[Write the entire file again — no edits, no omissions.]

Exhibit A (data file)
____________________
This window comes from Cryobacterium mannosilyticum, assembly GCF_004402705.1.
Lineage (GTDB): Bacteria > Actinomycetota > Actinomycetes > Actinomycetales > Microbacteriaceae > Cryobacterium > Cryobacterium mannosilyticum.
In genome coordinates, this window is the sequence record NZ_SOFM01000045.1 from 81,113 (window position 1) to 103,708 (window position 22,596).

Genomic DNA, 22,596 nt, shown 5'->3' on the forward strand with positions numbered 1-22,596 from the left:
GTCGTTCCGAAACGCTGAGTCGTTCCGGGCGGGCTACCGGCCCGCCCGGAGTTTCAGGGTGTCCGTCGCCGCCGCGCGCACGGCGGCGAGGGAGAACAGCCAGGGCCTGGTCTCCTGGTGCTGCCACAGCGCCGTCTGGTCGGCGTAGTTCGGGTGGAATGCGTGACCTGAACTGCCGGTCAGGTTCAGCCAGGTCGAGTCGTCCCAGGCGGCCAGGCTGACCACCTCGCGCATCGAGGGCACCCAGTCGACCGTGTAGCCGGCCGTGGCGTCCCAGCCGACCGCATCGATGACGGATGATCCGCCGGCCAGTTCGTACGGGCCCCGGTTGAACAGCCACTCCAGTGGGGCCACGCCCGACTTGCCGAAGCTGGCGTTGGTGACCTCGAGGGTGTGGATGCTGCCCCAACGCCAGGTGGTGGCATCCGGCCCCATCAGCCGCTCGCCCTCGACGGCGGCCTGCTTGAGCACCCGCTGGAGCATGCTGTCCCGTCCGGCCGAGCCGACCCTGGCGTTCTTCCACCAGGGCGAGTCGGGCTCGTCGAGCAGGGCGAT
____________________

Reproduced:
This window comes from Cryobacterium mannosilyticum, assembly GCF_004402705.1.
Lineage (GTDB): Bacteria > Actinomycetota > Actinomycetes > Actinomycetales > Microbacteriaceae > Cryobacterium > Cryobacterium mannosilyticum.
In genome coordinates, this window is the sequence record NZ_SOFM01000045.1 from 81,113 (window position 1) to 103,708 (window position 22,596).

Genomic DNA, 22,596 nt, shown 5'->3' on the forward strand with positions numbered 1-22,596 from the left:
GTCGTTCCGAAACGCTGAGTCGTTCCGGGCGGGCTACCGGCCCGCCCGGAGTTTCAGGGTGTCCGTCGCCGCCGCGCGCACGGCGGCGAGGGAGAACAGCCAGGGCCTGGTCTCCTGGTGCTGCCACAGCGCCGTCTGGTCGGCGTAGTTCGGGTGGAATGCGTGACCTGAACTGCCGGTCAGGTTCAGCCAGGTCGAGTCGTCCCAGGCGGCCAGGCTGACCACCTCGCGCATCGAGGGCACCCAGTCGACCGTGTAGCCGGCCGTGGCGTCCCAGCCGACCGCATCGATGACGGATGATCCGCCGGCCAGTTCGTACGGGCCCCGGTTGAACAGCCACTCCAGTGGGGCCACGCCCGACTTGCCGAAGCTGGCGTTGGTGACCTCGAGGGTGTGGATGCTGCCCCAACGCCAGGTGGTGGCATCCGGCCCCATCAGCCGCTCGCCCTCGACGGCGGCCTGCTTGAGCACCCGCTGGAGCATGCTGTCCCGTCCGGCCGAGCCGACCCTGGCGTTCTTCCACCAGGGCGAGTCGGGCTCGTCGAGCAGGGCGAT